This is another one of those films that the less you know going into it the better it is going to be. However I must say that “The Pact” was a bit of a letdown for me. It just wasn’t able to hold the creepy atmosphere throughout the film that was so strong in the film’s trailer. Do not get me wrong, there are indeed creepy moments (the physical appearances of the ghost are very well done), it is just that the atmosphere was never sustained. The film is quite derivative of films past, and it does have a been there done that sort of vibe to it. I have no problem with films retreading the same ground, as long as they bring something new or fresh to it, and for me “The Pact” just didn’t do enough of that. Another problem I had with the film was the use of characters as plot devices. The worst example is about half way through the film when we are introduced to Stevie, who amazingly is a blind psychic girl, and is only introduced to further the plot. The filmmakers needed a way for Annie to communicate with the dead, and they came up with a girl that she used to go to school with that just happened to have this ability. It is during this moment also that the most embarrassing line in the script occurs when Annie asks Stevie “Can you really do that thing everyone says you can do?”. As soon as Stevie has moved the plot forward, her character totally disappears from the movie again. No doubt due to the fact that this story originated as a short film, but I felt that nothing much really happens in the film. It felt like there was a lot of padding and I don’t think the story was fleshed out enough to sustain a feature length running time. Oh and any time a Ouija board comes out in a horror film, you are going to lose me.
What I did like about “The Pact” was the strong visual style (surprised?). I admit that I am a sucker for steadicam shots gliding through houses and this film has plenty but I also felt that the whole production design of the house was beautiful too. The wallpaper chosen for the interiors was just spot on. McCarthy also comes up with a number of visual flourishes throughout the film that keeps it interesting to watch including an amazing “bullet time” sequence that occurs in one of Annie’s dreams. It is a stunning moment (probably my highlight of the film) and one of the more creepier ones too.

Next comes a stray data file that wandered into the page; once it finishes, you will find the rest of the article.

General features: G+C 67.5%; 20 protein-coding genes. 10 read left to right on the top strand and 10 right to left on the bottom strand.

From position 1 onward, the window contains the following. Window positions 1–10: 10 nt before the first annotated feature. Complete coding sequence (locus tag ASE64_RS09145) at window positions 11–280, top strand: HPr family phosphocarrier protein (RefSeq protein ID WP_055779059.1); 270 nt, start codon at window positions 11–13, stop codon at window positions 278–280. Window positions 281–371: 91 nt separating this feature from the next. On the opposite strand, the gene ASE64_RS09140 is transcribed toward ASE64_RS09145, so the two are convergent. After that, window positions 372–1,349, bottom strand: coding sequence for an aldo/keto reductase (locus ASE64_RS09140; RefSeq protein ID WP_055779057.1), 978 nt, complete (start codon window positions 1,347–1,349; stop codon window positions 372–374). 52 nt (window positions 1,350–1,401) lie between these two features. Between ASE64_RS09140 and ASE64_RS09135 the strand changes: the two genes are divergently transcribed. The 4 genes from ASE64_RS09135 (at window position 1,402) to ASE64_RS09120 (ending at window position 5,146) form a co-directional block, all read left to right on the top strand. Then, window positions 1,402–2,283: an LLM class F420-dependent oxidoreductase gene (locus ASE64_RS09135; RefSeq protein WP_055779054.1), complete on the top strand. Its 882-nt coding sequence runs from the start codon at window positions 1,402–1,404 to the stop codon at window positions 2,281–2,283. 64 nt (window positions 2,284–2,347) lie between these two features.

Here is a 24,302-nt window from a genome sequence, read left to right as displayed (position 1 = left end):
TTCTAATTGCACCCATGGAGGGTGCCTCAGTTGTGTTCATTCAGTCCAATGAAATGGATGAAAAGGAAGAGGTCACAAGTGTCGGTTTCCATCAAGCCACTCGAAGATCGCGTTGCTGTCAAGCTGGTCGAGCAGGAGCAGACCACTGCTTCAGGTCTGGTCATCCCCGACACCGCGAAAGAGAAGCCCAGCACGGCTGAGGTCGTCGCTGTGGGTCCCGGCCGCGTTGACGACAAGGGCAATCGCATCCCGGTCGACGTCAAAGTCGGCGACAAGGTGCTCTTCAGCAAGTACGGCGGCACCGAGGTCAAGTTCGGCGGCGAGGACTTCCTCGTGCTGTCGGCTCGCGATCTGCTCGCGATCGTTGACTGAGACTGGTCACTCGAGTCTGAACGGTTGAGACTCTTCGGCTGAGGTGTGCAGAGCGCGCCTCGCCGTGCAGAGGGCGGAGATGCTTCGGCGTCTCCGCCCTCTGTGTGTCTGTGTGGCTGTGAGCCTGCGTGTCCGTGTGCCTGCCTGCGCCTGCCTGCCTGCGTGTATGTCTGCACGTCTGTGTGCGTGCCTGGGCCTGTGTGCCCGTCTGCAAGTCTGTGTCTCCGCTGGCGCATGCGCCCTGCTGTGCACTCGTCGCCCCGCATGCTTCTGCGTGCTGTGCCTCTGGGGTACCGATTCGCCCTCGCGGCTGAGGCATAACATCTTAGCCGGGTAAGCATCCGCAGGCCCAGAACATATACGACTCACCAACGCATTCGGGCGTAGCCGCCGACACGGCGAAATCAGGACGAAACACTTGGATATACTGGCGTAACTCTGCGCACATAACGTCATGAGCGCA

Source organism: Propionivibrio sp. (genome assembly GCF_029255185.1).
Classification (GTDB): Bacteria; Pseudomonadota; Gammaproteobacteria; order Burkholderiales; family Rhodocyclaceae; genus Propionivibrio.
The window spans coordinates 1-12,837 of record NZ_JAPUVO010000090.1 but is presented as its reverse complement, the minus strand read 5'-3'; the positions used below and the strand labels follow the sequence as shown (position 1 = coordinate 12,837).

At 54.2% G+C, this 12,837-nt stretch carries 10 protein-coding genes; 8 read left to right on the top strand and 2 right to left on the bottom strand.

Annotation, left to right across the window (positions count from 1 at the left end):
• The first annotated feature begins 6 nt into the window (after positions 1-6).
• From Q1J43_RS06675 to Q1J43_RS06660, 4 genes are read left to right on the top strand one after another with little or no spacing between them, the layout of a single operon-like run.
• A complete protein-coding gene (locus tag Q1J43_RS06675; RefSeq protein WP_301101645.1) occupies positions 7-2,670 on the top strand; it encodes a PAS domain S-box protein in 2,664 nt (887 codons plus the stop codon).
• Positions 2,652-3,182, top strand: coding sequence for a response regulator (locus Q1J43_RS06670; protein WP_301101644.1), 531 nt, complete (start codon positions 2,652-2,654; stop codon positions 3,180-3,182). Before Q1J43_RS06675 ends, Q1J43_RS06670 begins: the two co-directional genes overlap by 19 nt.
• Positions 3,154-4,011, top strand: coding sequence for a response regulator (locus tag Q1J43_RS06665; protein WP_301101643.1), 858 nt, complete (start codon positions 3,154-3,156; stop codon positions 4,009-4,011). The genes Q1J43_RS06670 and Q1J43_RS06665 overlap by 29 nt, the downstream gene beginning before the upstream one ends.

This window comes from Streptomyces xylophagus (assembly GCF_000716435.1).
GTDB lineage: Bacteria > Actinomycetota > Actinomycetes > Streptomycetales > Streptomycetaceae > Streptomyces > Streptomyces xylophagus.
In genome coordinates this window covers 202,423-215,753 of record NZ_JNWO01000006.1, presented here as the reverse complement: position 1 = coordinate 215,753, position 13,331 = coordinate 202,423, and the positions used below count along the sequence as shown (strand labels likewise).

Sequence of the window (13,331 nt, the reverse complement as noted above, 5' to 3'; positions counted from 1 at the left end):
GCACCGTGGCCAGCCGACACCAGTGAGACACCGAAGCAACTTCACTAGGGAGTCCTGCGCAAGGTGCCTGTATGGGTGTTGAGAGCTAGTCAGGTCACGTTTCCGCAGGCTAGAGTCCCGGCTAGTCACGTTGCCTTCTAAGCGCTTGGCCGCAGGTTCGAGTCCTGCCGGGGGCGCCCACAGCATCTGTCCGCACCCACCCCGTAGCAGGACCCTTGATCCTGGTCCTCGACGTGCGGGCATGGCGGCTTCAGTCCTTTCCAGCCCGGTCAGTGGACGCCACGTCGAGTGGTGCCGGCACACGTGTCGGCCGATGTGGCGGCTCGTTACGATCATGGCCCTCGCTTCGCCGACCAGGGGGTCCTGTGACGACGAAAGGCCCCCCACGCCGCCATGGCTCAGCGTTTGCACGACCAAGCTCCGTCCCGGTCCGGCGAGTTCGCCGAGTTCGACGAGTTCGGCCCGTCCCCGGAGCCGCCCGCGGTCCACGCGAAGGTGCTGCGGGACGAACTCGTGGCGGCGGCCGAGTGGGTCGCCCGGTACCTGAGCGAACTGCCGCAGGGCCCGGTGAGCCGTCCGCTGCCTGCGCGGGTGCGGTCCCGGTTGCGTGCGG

Performances are a bit hit or miss with Caity Lotz giving a great and intense performance as Annie, while Casper Van Dien struggles with his role of the cop. He just does not give any weight to the role and you can actually see him “acting”. To be fair, Van Dien has never been much of an actor before and while he just passes here, it is safe to say that he will not be accepting any awards for his role.
“The Pact” is a very ambiguous film (deliberately so) as to what is really going on, which I do not think works to this film’s favour at least on the initial viewing. However once the audience is made aware of the big reveal of the film, I think “The Pact” would benefit from a second viewing and would work in a completely different capacity and could possibly be a more positive experience. In regards to the actual pact of the title, this is one of the more ambiguous things in the film as it is never once explained what it is, although clues are littered throughout the film that the audience should be able to piece together to work out just what it may be.
While I did find “The Pact” to ultimately be a disappointment, it is obvious that director Nicholas McCarthy has a load of talent and I look forward to future films from him. It must be said that while I didn’t find “The Pact” to be a particularly creepy and scary experience, my wife surely did. For the majority of the film she watched through closed eyes and was terrified throughout the whole thing and when the big reveal occurred, I thought she was going to jump through the roof. My wife is not a fan of horror movies at all but since watching “The Pact” she has not stopped talking about it to friends and dissecting each little scene to work out every bit of meaning to it all. All this talking about it continues to creep her out, so the film definitely does work, it just didn’t work on me.